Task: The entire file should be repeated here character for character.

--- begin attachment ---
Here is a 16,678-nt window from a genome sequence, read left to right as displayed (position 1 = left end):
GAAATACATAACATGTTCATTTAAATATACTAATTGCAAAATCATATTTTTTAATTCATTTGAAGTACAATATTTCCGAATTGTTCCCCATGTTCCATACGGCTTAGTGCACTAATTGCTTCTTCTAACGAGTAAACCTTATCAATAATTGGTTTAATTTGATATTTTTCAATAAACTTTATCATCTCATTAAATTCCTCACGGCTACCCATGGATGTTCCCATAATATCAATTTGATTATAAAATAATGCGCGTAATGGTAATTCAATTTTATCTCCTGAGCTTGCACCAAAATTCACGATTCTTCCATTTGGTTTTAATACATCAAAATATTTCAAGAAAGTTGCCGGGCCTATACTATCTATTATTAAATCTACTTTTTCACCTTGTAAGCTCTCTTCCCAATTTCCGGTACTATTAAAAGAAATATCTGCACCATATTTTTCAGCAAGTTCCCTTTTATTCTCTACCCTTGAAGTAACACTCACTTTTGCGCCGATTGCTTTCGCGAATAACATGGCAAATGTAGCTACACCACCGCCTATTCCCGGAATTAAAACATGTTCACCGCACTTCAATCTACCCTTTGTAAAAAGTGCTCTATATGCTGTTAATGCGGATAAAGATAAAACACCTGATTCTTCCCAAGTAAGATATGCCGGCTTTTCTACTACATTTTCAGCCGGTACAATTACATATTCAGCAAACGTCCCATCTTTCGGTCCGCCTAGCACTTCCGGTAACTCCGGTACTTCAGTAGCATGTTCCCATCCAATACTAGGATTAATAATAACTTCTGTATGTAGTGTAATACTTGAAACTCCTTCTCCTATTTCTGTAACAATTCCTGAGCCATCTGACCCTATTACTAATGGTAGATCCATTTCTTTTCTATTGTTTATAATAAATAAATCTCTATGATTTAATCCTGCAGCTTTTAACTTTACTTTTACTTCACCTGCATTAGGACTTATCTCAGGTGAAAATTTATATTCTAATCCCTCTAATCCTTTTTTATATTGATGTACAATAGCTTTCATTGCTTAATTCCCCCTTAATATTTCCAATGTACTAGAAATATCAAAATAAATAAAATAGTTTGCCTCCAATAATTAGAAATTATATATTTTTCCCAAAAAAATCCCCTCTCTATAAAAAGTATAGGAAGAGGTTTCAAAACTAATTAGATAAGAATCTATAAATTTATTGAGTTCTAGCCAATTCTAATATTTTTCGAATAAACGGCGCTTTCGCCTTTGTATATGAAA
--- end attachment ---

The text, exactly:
Here is a 16,678-nt window from a genome sequence, read left to right as displayed (position 1 = left end):
GAAATACATAACATGTTCATTTAAATATACTAATTGCAAAATCATATTTTTTAATTCATTTGAAGTACAATATTTCCGAATTGTTCCCCATGTTCCATACGGCTTAGTGCACTAATTGCTTCTTCTAACGAGTAAACCTTATCAATAATTGGTTTAATTTGATATTTTTCAATAAACTTTATCATCTCATTAAATTCCTCACGGCTACCCATGGATGTTCCCATAATATCAATTTGATTATAAAATAATGCGCGTAATGGTAATTCAATTTTATCTCCTGAGCTTGCACCAAAATTCACGATTCTTCCATTTGGTTTTAATACATCAAAATATTTCAAGAAAGTTGCCGGGCCTATACTATCTATTATTAAATCTACTTTTTCACCTTGTAAGCTCTCTTCCCAATTTCCGGTACTATTAAAAGAAATATCTGCACCATATTTTTCAGCAAGTTCCCTTTTATTCTCTACCCTTGAAGTAACACTCACTTTTGCGCCGATTGCTTTCGCGAATAACATGGCAAATGTAGCTACACCACCGCCTATTCCCGGAATTAAAACATGTTCACCGCACTTCAATCTACCCTTTGTAAAAAGTGCTCTATATGCTGTTAATGCGGATAAAGATAAAACACCTGATTCTTCCCAAGTAAGATATGCCGGCTTTTCTACTACATTTTCAGCCGGTACAATTACATATTCAGCAAACGTCCCATCTTTCGGTCCGCCTAGCACTTCCGGTAACTCCGGTACTTCAGTAGCATGTTCCCATCCAATACTAGGATTAATAATAACTTCTGTATGTAGTGTAATACTTGAAACTCCTTCTCCTATTTCTGTAACAATTCCTGAGCCATCTGACCCTATTACTAATGGTAGATCCATTTCTTTTCTATTGTTTATAATAAATAAATCTCTATGATTTAATCCTGCAGCTTTTAACTTTACTTTTACTTCACCTGCATTAGGACTTATCTCAGGTGAAAATTTATATTCTAATCCCTCTAATCCTTTTTTATATTGATGTACAATAGCTTTCATTGCTTAATTCCCCCTTAATATTTCCAATGTACTAGAAATATCAAAATAAATAAAATAGTTTGCCTCCAATAATTAGAAATTATATATTTTTCCCAAAAAAATCCCCTCTCTATAAAAAGTATAGGAAGAGGTTTCAAAACTAATTAGATAAGAATCTATAAATTTATTGAGTTCTAGCCAATTCTAATATTTTTCGAATAAACGGCGCTTTCGCCTTTGTATATGAAA